Tiafoe and Kozlov Star in Kalamazoo Classic

Frances Tiafoe and Stefan Kozlov have been friends and competitors for a hefty portion of their lives. Both 17, they’ve shouldered enormous pressure and expectation as the next American tennis greats. Tiafoe(1) and Kozlov(3) each reached the USTA Boys 18s final without dropping a set, and with a US Open Main Draw Wild Card on the line, literally everything was to play for.

Before we get into the match itself, let’s look at each players’ journey and current standing in the last 12 months.

For Tiafoe, his 2014 campaign was marred by inconsistency and doubt regarding his somewhat unorthodox strokes. It was always clear that his athleticism and natural ability were more than enough to make a name for himself, but many (including myself) were worried that he may struggle to make the transition to the pro game. Well, Big Foe has pretty much put everyone to bed with his play in 2015. After starting the year on an absolute tear in futures, the College Park native went on an astonishing run in the USTA Har-Tru Challengers in April. His best result was in Tallahassee, where he beat Facundo Bagnis in a third set tiebreak before going on to make his first challenger final. His results in Tallahassee and Savannah earned him a WC into the main draw of the French Open.

Tiafoe’s season has also been highlighted by his signing with Roc Nation, an American entertainment company founded and owned by rapper Jay Z. Tiafoe has appeared in the Washington Post, New York Times, and ATPWorldTour.com. He was the favorite going into Kalamazoo, on and off the court.

Stefan Kozlov’s story is very much the opposite. Kozlov had been the top ranked American boy in his age group for nearly his entire junior career. And early on in their professional career, Kozlov had more success. In October of 2014, Kozlov reached the final of the Sacramento Challenger, beating Tim Smyczek and Ryan Harrison among others.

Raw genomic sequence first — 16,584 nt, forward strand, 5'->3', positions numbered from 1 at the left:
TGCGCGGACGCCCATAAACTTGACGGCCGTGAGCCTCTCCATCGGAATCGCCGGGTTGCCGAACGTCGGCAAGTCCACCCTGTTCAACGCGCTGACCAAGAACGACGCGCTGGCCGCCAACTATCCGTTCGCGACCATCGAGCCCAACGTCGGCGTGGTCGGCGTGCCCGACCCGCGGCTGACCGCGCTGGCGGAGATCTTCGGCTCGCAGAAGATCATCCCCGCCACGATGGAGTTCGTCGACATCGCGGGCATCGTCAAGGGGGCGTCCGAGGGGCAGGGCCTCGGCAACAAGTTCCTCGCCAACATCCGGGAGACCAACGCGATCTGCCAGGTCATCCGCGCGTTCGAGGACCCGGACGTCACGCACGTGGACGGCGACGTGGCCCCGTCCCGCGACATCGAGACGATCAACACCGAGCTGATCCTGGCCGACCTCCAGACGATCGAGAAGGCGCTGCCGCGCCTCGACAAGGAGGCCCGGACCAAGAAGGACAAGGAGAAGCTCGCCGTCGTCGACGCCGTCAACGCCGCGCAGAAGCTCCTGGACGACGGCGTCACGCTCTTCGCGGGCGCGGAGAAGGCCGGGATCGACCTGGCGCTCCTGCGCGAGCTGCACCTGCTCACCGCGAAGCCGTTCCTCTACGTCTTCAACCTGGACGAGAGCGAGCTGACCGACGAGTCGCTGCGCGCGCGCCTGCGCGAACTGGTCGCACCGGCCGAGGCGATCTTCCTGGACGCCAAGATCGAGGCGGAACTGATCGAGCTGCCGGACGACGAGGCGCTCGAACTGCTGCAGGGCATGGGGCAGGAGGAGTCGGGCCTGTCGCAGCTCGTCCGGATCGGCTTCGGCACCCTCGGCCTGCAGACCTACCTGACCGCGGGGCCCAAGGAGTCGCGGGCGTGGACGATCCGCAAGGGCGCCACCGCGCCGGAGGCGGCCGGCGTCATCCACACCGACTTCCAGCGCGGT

However, Kozlov plays a much different game than Tiafoe. While Frances possesses massive weapons from nearly every position on the court, Stefan’s natural game relies much more on court positioning and general tennis IQ. Kozlov, like Tiafoe, has had his fair share of critics. Many argue that he does not have the weapons to damage top pros. Kozlov has struggled in 2015. After making a QF in Maui, Kozlov’s only main draw wins have come at the futures level. He lost to Taylor Fritz, another incredibly talented young American in January. With Tommy Paul and Reilly Opelka winning the French Open and Wimbledon Junior Titles respectively, Kozlov has fallen through the shuffle a bit and was going relatively under the radar in Kalamazoo.

He even admitted before his KZoo semifinal clash against Fritz that he felt he was the underdog. Many, including those with influential voices, have placed others in front of Kozlov in terms of potential career ceiling.

So, if you buy my line of thinking, Tiafoe vs Kozlov had much, much, more meaning than just a US Open Wild Card. This was about pride, confidence, mental strength and the battle within.

Tiafoe and Kozlov are very good friends, but have noticeably different personalities. I think they each represent the gradual rise of American tennis incredibly well–in significantly different ways.

Tiafoe is a streaky, massively talented young man. For the first two sets Sunday, he looked a league above Kozlov. Tiafoe’s forehand is one of the most explosive you will see, and his flat backhand as well as an increasingly powerful serve put him in aggressive positions in nearly every point. And Foe has filled out his body nicely in the last 12 months; he’s worked much harder off the court to get stronger and fitter, and the results have been clear.

Still, you can  get a different Frances Tiafoe every time he steps on the court. As Bjorn Fratangelo told The Tennis Nerds in Binghamton, sometimes it doesn’t even seem like Frances knows what he wants to do on court. And that often times plays to his advantage. His ability to disrupt opponents rhythm and tempo is extremely underrated.